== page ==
Canadian naval architect and marine engineering firm, Robert Allan Ltd. has brought the offshore wind industry closer to eliminating carbon emissions from the supply chain, with the development of a methanol-fuelled crew transfer vessel.
The RAptor 2400 CTV has been designed for compliance with interim guidelines for safety of ships using methyl/ethyl alcohol as fuel and Lloyd’s Register rules for the classification of methanol fuelled ships. The 23.8 m long vessel is powered by four main engines, each rated at 450 KW. Converted to run on methanol by ScandiNAOS, these engines meet IMO Tier III emissions limits without any additional aftertreatment.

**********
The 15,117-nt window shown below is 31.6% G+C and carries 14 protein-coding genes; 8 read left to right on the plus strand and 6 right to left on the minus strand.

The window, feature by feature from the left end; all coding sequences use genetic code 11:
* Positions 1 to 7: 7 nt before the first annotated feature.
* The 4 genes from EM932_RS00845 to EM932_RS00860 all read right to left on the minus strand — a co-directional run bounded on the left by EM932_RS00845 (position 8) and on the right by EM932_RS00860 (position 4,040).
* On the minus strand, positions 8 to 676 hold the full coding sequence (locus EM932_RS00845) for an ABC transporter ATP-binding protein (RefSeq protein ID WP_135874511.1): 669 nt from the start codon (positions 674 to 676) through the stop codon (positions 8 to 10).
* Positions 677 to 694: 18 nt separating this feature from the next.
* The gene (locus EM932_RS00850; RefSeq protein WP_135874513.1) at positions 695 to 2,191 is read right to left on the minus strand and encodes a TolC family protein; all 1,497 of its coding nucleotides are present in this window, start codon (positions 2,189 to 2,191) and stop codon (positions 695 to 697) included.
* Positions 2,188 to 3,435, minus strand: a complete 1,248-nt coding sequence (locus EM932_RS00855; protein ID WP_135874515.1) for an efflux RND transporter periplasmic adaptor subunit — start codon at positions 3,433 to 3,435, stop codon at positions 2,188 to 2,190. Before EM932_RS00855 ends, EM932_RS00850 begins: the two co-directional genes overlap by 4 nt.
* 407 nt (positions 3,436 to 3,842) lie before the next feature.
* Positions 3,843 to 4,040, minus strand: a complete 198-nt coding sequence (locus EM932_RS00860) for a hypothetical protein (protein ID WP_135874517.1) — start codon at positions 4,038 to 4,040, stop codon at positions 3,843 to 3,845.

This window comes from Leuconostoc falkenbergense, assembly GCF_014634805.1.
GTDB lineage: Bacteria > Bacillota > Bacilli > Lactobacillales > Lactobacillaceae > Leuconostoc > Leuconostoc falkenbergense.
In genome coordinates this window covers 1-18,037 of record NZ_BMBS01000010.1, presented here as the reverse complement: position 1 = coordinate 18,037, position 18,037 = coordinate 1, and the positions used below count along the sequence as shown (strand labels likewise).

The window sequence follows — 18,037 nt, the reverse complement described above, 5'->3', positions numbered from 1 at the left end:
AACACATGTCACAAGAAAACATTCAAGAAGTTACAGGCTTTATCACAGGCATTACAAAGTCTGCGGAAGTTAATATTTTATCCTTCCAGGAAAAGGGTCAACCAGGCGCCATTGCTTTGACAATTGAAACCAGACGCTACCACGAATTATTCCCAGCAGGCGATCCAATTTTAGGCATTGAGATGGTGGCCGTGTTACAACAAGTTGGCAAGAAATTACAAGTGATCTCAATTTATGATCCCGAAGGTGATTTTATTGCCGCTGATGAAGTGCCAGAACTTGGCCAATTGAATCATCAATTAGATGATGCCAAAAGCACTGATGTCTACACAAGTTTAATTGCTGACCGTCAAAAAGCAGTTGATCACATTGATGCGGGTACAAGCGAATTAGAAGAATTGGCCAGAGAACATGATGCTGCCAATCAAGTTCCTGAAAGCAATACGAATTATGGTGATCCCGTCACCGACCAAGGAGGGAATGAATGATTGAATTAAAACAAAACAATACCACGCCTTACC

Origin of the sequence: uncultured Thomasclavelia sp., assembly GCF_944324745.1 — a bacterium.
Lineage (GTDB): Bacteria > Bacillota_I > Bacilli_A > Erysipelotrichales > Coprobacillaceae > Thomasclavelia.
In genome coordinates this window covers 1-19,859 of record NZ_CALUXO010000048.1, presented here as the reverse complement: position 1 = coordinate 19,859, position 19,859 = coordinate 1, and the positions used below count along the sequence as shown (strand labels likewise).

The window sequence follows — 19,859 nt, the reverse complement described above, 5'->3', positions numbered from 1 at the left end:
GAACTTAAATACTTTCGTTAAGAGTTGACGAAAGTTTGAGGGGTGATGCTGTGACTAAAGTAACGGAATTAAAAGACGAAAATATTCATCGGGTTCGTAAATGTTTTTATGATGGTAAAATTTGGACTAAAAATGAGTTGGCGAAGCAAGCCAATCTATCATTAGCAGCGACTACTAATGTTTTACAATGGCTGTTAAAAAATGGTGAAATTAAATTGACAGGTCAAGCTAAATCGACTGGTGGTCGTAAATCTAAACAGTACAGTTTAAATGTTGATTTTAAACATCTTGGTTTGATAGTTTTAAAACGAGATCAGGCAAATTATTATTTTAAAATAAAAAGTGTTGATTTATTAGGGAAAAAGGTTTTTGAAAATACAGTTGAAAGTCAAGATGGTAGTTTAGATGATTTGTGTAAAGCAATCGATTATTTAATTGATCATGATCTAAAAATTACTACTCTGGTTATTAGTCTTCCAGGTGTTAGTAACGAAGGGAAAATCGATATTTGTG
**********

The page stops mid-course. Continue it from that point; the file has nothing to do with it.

As a marine fuel, methanol provides emissions benefits that are similar to natural gas when it comes to reducing CO2, NOx, SOx, and particulates, but without the need for cryogenic or pressurised fuel tanks. Well-to-wake carbon emissions could be reduced to net zero by switching to green methanol, produced from sustainable low carbon sources, as it becomes more widely available in the years to come.
“The possibility of using green methanol marks a shift from the current linear fuel cycle to a circular fuel cycle, where harmful combustion waste products are converted back into useful fuels. This will have great benefits for generations to come,” said Erik Johnston, project manager for Robert Allan Ltd.